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Solugen raises $357 million for its ‘chemienzymatic’ approach

5-year-old start-up combines enzymatic and traditional catalysis to lower the carbon footprint of making chemicals

by Michael McCoy
September 10, 2021


An aerial photo of a chemical plant in Houston.
Credit: Solugen
Solugen plans to replicate this Houston facility at three more sites around the world.

The green chemistry company Solugen has raised a whopping $357 million from investors to further its goal of replacing much of current petrochemical production with a carbon-negative method of turning sugars into chemicals using both enzyme and chemical catalysts.

The fundraising was led by the investment firms GIC and Baillie Gifford, with participation from Temasek Holdings, BlackRock, Carbon Direct Capital Management, and others.

Solugen, one of C&EN’s 10 Start-Ups to Watch in 2018, was launched in 2016 by scientists Sean Hunt and Gaurab Chakrabarti. Its first commercial product was a mixture of hydrogen peroxide and gluconic acid made by oxidizing glucose with an enzyme that Chakrabarti discovered while completing an MD-PhD program at the University of Texas Southwestern Medical Center.

Today, Hunt and Chakrabarti operate a facility in Houston, called a BioForge, that combines the original enzymatic catalysis with chemical catalysis. There they can produce 10,000 metric tons (t) per year of their original products as well as other chemicals such as glucaric acid. Applications include water treatment and corrosion inhibition. The firm intends to spend some of its new cash to build three more facilities in the US Midwest, Europe, and Southeast Asia.

Hunt, Solugen’s chief technology officer, says the new plants will replicate the Houston facility in using enzymes to carry out the most difficult transformations and metal catalysts to do the rest. “We take the best part of fermentation, which is the enzyme, and the best part of petrochemistry, which is the heterogeneous metal catalyst,” Hunt says. The company filed 60 patents last year on the process, which Solugen calls chemienzymatic manufacturing, he says.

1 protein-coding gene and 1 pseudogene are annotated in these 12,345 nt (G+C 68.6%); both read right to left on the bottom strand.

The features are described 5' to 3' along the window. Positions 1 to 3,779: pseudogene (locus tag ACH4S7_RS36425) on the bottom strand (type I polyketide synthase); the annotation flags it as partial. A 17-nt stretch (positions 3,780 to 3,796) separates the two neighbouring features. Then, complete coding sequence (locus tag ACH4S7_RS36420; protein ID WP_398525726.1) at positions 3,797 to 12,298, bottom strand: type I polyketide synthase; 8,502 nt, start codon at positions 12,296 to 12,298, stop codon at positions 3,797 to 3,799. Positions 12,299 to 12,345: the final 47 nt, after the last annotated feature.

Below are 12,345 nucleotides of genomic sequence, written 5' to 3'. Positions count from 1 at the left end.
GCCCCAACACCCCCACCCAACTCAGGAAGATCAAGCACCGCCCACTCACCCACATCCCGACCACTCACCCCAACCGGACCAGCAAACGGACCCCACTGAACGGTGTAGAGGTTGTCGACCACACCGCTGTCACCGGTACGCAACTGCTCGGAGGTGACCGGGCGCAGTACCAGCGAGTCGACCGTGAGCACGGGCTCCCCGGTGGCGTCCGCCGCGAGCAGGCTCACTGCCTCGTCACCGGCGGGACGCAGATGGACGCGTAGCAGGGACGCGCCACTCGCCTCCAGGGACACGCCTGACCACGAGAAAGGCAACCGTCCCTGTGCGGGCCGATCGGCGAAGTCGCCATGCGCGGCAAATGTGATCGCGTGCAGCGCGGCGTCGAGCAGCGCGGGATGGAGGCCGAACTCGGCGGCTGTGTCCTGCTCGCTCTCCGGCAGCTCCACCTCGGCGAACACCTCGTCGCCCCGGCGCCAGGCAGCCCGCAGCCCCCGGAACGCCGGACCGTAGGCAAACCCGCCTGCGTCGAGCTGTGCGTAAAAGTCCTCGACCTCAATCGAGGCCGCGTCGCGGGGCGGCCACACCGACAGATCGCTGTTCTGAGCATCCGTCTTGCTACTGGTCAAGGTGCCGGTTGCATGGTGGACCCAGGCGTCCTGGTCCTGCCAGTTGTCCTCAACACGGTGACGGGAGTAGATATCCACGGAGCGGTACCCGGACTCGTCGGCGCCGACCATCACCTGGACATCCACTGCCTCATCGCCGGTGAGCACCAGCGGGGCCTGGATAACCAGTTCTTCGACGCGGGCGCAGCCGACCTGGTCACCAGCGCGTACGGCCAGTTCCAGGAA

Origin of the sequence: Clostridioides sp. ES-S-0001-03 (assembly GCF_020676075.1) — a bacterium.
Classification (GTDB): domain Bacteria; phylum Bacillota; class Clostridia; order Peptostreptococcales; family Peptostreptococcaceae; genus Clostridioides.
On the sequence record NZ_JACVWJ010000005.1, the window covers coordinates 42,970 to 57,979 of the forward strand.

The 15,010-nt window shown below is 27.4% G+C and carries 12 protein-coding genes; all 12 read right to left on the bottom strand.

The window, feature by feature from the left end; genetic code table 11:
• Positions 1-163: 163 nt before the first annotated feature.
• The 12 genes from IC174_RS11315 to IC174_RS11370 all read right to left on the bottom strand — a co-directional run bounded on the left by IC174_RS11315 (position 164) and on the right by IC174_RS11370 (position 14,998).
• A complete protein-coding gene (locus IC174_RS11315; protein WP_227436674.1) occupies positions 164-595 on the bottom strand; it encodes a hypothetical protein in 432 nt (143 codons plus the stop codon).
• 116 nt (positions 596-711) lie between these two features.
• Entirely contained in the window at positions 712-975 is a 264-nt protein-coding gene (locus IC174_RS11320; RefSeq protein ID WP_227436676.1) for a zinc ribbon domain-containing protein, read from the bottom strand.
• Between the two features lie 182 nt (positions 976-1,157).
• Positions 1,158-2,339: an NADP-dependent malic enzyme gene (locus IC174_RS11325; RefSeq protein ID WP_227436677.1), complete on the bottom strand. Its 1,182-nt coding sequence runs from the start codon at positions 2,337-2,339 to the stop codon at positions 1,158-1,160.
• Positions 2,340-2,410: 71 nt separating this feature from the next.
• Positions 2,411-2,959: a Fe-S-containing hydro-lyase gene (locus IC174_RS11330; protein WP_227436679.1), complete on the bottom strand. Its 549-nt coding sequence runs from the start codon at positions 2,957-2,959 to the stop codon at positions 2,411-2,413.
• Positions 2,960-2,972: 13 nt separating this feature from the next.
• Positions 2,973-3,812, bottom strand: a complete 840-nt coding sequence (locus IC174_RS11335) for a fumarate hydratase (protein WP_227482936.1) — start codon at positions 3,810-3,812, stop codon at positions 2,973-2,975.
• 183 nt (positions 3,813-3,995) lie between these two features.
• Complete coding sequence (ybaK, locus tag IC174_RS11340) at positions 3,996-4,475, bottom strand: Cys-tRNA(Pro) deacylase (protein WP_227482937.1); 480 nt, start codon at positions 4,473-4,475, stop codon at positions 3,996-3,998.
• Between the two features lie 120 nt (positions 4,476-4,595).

Unlike fossil fuel-based chemical production or even traditional fermentation, which generates carbon dioxide, Solugen’s approach is carbon-negative, Hunt says. By starting with plant-based raw materials, the firm’s 10,000 t operation can offset or sequester 30,000 t per year of CO2 equivalents, he says.

Moreover, the process generates 1 t of product from each 1 t of feedstock without the waste of conventional petrochemical plants, Hunt claims. “We’re the first asset permitted in Houston without air or wastewater emissions,” he says.

Solugen’s current product slate is derived from oxidation, and Hunt says the company’s researchers are now working to apply the chemienzymatic approach to reductions, dehydrations, and carboligations. But Chakrabarti, the firm’s CEO, says Solugen plans to fully exploit the potential of its current products, such as its ScavSol scale and corrosion inhibitor, before it moves on to new ones.

Indeed, Chakrabarti says this philosophy is part of what distinguishes Solugen from cleantech chemical companies that failed to exploit the potential of their first molecules before trying to develop new ones. Other applications for its sugar-oxidation technology include agriculture, concrete production, and foods and beverages.

Solugen is also different, he says, in manufacturing its own chemicals and doing its own finished-product formulation to offer customers a working solution to their problems, rather than just an ingredient. “We want to extract the most value possible from this first set of molecules,” Chakrabarti says. “By itself that’s a multi-billion-dollar business.”


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